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Shippers should share cost of Mainline pipe, TransCanada says

A compressor station for TransCanada's Mainline pipeline.

TransCanada

On the first day of a National Energy Board hearing that will determine the future of a vital piece of Canada's energy infrastructure, TransCanada Corp. insisted it should not bear the costs alone of running a half-empty pipe.

TransCanada's Mainline pipeline spans the country, delivering Alberta gas to Ontario, Quebec and New York homes and electrical generating stations. But new supplies of eastern U.S. gas, which are feeding central Canadian markets, along with falling Alberta production, have starved the Mainline, which has run far below capacity in recent years.

Who should pay the costs of building and maintaining a pipe that now runs largely empty? It's a question the NEB will ponder in a series of hearings that, with a few breaks, will extend through to mid-September, starting in Calgary before moving to Toronto and Montreal.

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On Monday, in a sweltering downtown Calgary hearing room, TransCanada was granted the first word. Greg Lohnes, TransCanada's president of natural gas pipelines, said opponents who want the company to write down the Mainline, make huge financial contributions toward it, or stage large deferrals of its ability to recoup costs, "are wrong."

Mr. Lohnes acknowledged that the Mainline, as well as the western gas fields that have long fed it, "is at risk." But, he said, the regulatory system governing the Mainline for more than a half-century has rewarded gas companies and utilities with lower tolls, while precluding TransCanada "from exercising market power and charging market-based rates."

Translation: Shippers shared in the gain for many years. Now they have to share in the pain during tough times.

The objective for TransCanada's opponents is to persuade the NEB otherwise. A group of utilities, including Enbridge Gas Distribution and Gaz Métro, have proposed that TransCanada forego $427-million in earnings over nine years. The Industrial Gas Users Association wants to stick TransCanada with an $852-million bill. And the Association of Power Producers of Ontario wants TransCanada to suck up $250-million in costs over five years.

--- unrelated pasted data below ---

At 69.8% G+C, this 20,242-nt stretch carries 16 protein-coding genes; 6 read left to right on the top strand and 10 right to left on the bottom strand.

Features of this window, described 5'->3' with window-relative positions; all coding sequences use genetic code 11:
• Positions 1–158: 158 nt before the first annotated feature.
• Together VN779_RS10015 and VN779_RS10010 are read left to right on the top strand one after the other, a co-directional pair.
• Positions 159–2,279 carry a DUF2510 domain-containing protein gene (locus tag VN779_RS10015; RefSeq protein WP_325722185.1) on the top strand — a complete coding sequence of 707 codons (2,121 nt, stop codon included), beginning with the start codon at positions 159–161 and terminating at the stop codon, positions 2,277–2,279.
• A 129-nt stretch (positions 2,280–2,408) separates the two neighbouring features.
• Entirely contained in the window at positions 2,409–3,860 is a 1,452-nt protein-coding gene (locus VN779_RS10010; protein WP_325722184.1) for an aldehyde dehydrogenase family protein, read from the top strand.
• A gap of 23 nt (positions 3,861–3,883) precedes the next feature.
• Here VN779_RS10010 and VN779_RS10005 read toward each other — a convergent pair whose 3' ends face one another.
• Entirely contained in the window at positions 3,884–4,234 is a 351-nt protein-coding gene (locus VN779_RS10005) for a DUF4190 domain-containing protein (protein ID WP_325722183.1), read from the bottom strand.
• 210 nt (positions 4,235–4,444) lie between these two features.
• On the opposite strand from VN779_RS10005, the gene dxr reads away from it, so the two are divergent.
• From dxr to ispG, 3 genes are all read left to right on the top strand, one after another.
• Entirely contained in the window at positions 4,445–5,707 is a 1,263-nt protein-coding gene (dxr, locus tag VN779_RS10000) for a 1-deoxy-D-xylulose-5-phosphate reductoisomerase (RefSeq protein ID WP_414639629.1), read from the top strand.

At Monday's hearing, Ian Mondrow, who is acting on behalf of the Ontario power producers association and several other utilities, moved to undermine the heart of TransCanada's argument. He cited the company's own regulatory documents, which refer to the need to "protect" shippers.

"Mr. Lohnes, you're the president of this pipeline," Mr. Mondrow said. "Do you feel it is your duty to make sure your customers have access to the utility at a fair price?"

Mr. Lohnes replied: "I think the [current] model has [resulted] in the lowest possible tolls for customers."

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Among those represented at the hearing are BP Canada Energy Group, Cenovus Energy Inc., Enbridge Gas Distribution, Encana Corp., Shell Canada Energy, Talisman Energy Inc., Union Gas Ltd., and government ministries from Alberta, Ontario, Quebec and British Columbia.

A decision is expected from the NEB in early 2013.

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About the Author
Asia Bureau Chief

Nathan VanderKlippe is the Asia correspondent for The Globe and Mail. He was previously a print and television correspondent in Western Canada based in Calgary, Vancouver and Yellowknife, where he covered the energy industry, aboriginal issues and Canada’s north.He is the recipient of a National Magazine Award and a Best in Business award from the Society of American Business Editors and Writers. More

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